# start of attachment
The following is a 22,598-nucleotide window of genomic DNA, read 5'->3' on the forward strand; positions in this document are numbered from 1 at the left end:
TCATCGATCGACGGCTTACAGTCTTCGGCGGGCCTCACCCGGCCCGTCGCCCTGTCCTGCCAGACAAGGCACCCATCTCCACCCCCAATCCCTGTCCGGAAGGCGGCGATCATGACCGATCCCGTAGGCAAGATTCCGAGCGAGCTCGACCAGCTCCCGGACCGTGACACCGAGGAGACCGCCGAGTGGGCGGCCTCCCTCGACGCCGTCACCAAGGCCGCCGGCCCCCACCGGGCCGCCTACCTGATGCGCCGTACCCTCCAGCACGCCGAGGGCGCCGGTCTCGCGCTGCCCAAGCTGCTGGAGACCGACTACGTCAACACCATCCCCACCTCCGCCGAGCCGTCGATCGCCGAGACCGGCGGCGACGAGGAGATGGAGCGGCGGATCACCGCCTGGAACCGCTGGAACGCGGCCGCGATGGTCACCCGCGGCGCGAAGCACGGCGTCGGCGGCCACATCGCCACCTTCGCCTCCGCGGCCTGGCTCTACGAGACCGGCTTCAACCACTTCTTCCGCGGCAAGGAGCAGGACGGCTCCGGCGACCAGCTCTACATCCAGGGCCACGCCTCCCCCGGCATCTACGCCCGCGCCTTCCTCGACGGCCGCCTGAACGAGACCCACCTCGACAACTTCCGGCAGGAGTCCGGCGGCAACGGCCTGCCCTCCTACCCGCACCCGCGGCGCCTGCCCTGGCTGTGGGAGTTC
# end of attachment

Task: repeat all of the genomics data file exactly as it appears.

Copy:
The following is a 22,598-nucleotide window of genomic DNA, read 5'->3' on the forward strand; positions in this document are numbered from 1 at the left end:
TCATCGATCGACGGCTTACAGTCTTCGGCGGGCCTCACCCGGCCCGTCGCCCTGTCCTGCCAGACAAGGCACCCATCTCCACCCCCAATCCCTGTCCGGAAGGCGGCGATCATGACCGATCCCGTAGGCAAGATTCCGAGCGAGCTCGACCAGCTCCCGGACCGTGACACCGAGGAGACCGCCGAGTGGGCGGCCTCCCTCGACGCCGTCACCAAGGCCGCCGGCCCCCACCGGGCCGCCTACCTGATGCGCCGTACCCTCCAGCACGCCGAGGGCGCCGGTCTCGCGCTGCCCAAGCTGCTGGAGACCGACTACGTCAACACCATCCCCACCTCCGCCGAGCCGTCGATCGCCGAGACCGGCGGCGACGAGGAGATGGAGCGGCGGATCACCGCCTGGAACCGCTGGAACGCGGCCGCGATGGTCACCCGCGGCGCGAAGCACGGCGTCGGCGGCCACATCGCCACCTTCGCCTCCGCGGCCTGGCTCTACGAGACCGGCTTCAACCACTTCTTCCGCGGCAAGGAGCAGGACGGCTCCGGCGACCAGCTCTACATCCAGGGCCACGCCTCCCCCGGCATCTACGCCCGCGCCTTCCTCGACGGCCGCCTGAACGAGACCCACCTCGACAACTTCCGGCAGGAGTCCGGCGGCAACGGCCTGCCCTCCTACCCGCACCCGCGGCGCCTGCCCTGGCTGTGGGAGTTC